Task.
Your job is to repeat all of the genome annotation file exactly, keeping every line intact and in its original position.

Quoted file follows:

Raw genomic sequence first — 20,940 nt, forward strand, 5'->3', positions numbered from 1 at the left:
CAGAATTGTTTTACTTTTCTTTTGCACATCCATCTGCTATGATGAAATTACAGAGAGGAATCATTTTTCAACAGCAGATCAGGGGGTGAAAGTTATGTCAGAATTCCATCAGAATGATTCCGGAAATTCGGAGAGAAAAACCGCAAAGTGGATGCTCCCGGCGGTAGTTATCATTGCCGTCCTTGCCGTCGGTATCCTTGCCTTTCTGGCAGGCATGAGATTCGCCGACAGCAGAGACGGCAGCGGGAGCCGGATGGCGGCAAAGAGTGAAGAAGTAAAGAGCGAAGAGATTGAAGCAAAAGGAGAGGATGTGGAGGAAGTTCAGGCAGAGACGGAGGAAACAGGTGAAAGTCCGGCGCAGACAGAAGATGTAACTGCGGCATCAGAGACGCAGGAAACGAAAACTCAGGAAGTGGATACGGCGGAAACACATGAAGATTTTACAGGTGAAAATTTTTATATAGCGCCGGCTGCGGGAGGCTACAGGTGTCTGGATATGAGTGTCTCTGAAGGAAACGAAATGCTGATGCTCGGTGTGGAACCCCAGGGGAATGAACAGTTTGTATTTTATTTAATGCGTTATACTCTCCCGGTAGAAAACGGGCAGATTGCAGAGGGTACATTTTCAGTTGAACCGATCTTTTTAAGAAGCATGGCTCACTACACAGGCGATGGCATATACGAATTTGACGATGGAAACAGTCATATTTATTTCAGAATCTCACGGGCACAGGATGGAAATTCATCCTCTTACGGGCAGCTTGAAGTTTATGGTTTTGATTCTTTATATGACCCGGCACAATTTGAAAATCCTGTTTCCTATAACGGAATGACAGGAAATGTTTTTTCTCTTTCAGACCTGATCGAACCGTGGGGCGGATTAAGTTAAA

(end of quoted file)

Raw genomic sequence first — 20,940 nt, forward strand, 5'->3', positions numbered from 1 at the left:
CAGAATTGTTTTACTTTTCTTTTGCACATCCATCTGCTATGATGAAATTACAGAGAGGAATCATTTTTCAACAGCAGATCAGGGGGTGAAAGTTATGTCAGAATTCCATCAGAATGATTCCGGAAATTCGGAGAGAAAAACCGCAAAGTGGATGCTCCCGGCGGTAGTTATCATTGCCGTCCTTGCCGTCGGTATCCTTGCCTTTCTGGCAGGCATGAGATTCGCCGACAGCAGAGACGGCAGCGGGAGCCGGATGGCGGCAAAGAGTGAAGAAGTAAAGAGCGAAGAGATTGAAGCAAAAGGAGAGGATGTGGAGGAAGTTCAGGCAGAGACGGAGGAAACAGGTGAAAGTCCGGCGCAGACAGAAGATGTAACTGCGGCATCAGAGACGCAGGAAACGAAAACTCAGGAAGTGGATACGGCGGAAACACATGAAGATTTTACAGGTGAAAATTTTTATATAGCGCCGGCTGCGGGAGGCTACAGGTGTCTGGATATGAGTGTCTCTGAAGGAAACGAAATGCTGATGCTCGGTGTGGAACCCCAGGGGAATGAACAGTTTGTATTTTATTTAATGCGTTATACTCTCCCGGTAGAAAACGGGCAGATTGCAGAGGGTACATTTTCAGTTGAACCGATCTTTTTAAGAAGCATGGCTCACTACACAGGCGATGGCATATACGAATTTGACGATGGAAACAGTCATATTTATTTCAGAATCTCACGGGCACAGGATGGAAATTCATCCTCTTACGGGCAGCTTGAAGTTTATGGTTTTGATTCTTTATATGACCCGGCACAATTTGAAAATCCTGTTTCCTATAACGGAATGACAGGAAATGTTTTTTCTCTTTCAGACCTGATCGAACCGTGGGGCGGATTAAGTTAAA